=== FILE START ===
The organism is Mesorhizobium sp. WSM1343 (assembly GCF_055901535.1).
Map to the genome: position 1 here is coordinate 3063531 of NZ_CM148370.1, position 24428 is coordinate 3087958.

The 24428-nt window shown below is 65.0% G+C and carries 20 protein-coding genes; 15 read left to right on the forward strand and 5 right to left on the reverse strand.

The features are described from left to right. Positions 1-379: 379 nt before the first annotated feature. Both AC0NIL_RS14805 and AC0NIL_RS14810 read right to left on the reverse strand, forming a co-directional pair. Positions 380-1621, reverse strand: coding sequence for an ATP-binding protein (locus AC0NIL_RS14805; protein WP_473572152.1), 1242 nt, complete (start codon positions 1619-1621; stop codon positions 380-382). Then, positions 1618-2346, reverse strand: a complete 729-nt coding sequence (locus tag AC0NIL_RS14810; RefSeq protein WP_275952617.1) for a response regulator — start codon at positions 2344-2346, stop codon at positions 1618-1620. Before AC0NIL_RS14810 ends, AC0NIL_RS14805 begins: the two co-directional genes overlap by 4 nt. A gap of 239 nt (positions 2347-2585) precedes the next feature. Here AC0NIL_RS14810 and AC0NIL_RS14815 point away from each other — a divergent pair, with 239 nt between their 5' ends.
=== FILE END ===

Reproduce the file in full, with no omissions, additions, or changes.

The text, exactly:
The organism is Mesorhizobium sp. WSM1343 (assembly GCF_055901535.1).
Map to the genome: position 1 here is coordinate 3063531 of NZ_CM148370.1, position 24428 is coordinate 3087958.

The 24428-nt window shown below is 65.0% G+C and carries 20 protein-coding genes; 15 read left to right on the forward strand and 5 right to left on the reverse strand.

The features are described from left to right. Positions 1-379: 379 nt before the first annotated feature. Both AC0NIL_RS14805 and AC0NIL_RS14810 read right to left on the reverse strand, forming a co-directional pair. Positions 380-1621, reverse strand: coding sequence for an ATP-binding protein (locus AC0NIL_RS14805; protein WP_473572152.1), 1242 nt, complete (start codon positions 1619-1621; stop codon positions 380-382). Then, positions 1618-2346, reverse strand: a complete 729-nt coding sequence (locus tag AC0NIL_RS14810; RefSeq protein WP_275952617.1) for a response regulator — start codon at positions 2344-2346, stop codon at positions 1618-1620. Before AC0NIL_RS14810 ends, AC0NIL_RS14805 begins: the two co-directional genes overlap by 4 nt. A gap of 239 nt (positions 2347-2585) precedes the next feature. Here AC0NIL_RS14810 and AC0NIL_RS14815 point away from each other — a divergent pair, with 239 nt between their 5' ends.